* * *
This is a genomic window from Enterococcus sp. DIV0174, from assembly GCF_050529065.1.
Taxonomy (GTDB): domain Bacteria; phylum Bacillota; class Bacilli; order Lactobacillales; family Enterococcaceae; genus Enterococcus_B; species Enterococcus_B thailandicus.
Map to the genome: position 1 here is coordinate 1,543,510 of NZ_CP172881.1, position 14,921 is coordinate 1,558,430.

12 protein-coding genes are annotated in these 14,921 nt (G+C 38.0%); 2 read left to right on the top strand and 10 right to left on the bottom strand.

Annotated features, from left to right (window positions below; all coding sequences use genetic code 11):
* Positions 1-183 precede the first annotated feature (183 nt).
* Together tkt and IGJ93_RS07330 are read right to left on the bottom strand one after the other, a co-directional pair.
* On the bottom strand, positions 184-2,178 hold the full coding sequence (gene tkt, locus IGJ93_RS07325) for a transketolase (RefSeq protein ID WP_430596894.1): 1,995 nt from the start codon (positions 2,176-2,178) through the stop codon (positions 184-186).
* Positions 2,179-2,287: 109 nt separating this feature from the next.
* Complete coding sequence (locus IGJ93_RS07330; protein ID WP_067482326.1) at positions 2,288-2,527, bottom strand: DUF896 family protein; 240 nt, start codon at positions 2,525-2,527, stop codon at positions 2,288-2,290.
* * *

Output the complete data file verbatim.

This is a genomic window from Enterococcus sp. DIV0174, from assembly GCF_050529065.1.
Taxonomy (GTDB): domain Bacteria; phylum Bacillota; class Bacilli; order Lactobacillales; family Enterococcaceae; genus Enterococcus_B; species Enterococcus_B thailandicus.
Map to the genome: position 1 here is coordinate 1,543,510 of NZ_CP172881.1, position 14,921 is coordinate 1,558,430.

12 protein-coding genes are annotated in these 14,921 nt (G+C 38.0%); 2 read left to right on the top strand and 10 right to left on the bottom strand.

Annotated features, from left to right (window positions below; all coding sequences use genetic code 11):
* Positions 1-183 precede the first annotated feature (183 nt).
* Together tkt and IGJ93_RS07330 are read right to left on the bottom strand one after the other, a co-directional pair.
* On the bottom strand, positions 184-2,178 hold the full coding sequence (gene tkt, locus IGJ93_RS07325) for a transketolase (RefSeq protein ID WP_430596894.1): 1,995 nt from the start codon (positions 2,176-2,178) through the stop codon (positions 184-186).
* Positions 2,179-2,287: 109 nt separating this feature from the next.
* Complete coding sequence (locus IGJ93_RS07330; protein ID WP_067482326.1) at positions 2,288-2,527, bottom strand: DUF896 family protein; 240 nt, start codon at positions 2,525-2,527, stop codon at positions 2,288-2,290.